This Supreme Court Case Could Give Corporations Even More Power to Screw Consumers

| Tue Feb. 26, 2013 7:56 AM EST

On Wednesday, the US Supreme Court will hear a case that has the potential to give big corporations free rein to write contracts that prevent consumers from ever holding them accountable for fraud, antitrust violations, or any other abuses of consumer and worker protection laws now on the books. It's a case that hasn't gotten much attention, but should.

The case, Italian Color v. American Express, was brought by a California Italian restaurant and a group of other small businesses that tried to sue the credit card behemoth for antitrust violations. They allege Amex used its monopoly power to force them to accept its bank-issued knock-off credit cards as a condition of taking regular, more elite American Express cards—and then charging them 30 percent higher fees for the privilege.

The small businesses claims were pretty small individually, not more than around $5,000 per shop. So, to make their case worth enough for a lawyer to take it, they banded together to file a class action on behalf of all small businesses affected by the practice. In response, Amex invoked the small print in its contract with them: a clause that not only banned the companies from suing individually but also prevented them from bringing a class action. Instead, Amex insisted the contract required each little businesses to submit to the decision of a private arbitrator paid by Amex, and individually press their claims. (Arbitration is heavily stacked in favor of the big companies, as you can read more about here and here.)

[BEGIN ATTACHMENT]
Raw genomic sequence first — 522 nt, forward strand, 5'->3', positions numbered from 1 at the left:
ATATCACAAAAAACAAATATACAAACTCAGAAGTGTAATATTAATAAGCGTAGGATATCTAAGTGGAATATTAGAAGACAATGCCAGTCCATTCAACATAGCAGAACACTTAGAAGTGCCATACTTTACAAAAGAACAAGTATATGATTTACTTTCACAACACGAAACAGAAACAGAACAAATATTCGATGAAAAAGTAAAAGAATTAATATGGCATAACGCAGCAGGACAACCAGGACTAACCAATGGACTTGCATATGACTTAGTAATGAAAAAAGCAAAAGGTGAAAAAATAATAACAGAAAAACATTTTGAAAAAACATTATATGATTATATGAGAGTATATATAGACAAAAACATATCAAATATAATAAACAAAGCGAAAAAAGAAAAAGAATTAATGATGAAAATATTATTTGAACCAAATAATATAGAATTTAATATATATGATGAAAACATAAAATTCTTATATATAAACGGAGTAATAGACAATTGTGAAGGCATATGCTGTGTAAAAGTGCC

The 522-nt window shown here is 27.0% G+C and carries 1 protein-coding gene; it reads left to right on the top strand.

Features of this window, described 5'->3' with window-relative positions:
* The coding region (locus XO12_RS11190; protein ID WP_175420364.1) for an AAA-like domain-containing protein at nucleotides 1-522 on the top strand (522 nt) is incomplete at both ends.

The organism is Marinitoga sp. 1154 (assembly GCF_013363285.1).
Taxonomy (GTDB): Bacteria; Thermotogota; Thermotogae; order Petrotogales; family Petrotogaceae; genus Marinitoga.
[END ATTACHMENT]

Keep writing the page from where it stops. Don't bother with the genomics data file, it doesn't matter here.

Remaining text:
The restaurants estimated, with good evidence, that because of the market research required to press an antitrust case, arbitration would cost each of them almost $1 million to collect a possible maximum of $38,000, making it impossible to bring their claims at all. After a lot of litigation, the little guys prevailed in the 2nd Circuit Court of Appeals, which found that the arbitration clause was unconscionable because it prevented the plaintiffs from having their claims heard in any forum. The court said the arbitration contract should be invalidated and that the class action should go forward in a regular courtroom. (Sonia Sotomayor sat on one of the appeals before heading to the high court and is recusing herself from the case as a result.) Now Amex is appealing and arguing that some of the high court's recent decisions in favor of big companies mean it has every right to use contracts to deprive the little guys of access to the legal system.

Consumer advocates are worried about how the court's going to decide this case. Under the leadership of Chief Justice John Roberts, the court has been especially amenable to the sorts of arguments Amex is making, and the results have been pretty damaging to consumers. The Alliance for Justice has a list here of some of the types of cases that were thrown out after the court's last pro-business decision about mandatory arbitration, which allowed companies to use arbitration clauses to trump state consumer and worker protection laws. It's not pretty.

If the court rules in favor of Amex, big companies will essentially be able to immunize themselves from any legal accountability, simply by forcing customers and employees to sign a contract to get a job or a cellphone or a bank account. Civil and consumer rights laws will stay on the books, but big companies will be able to ignore them.

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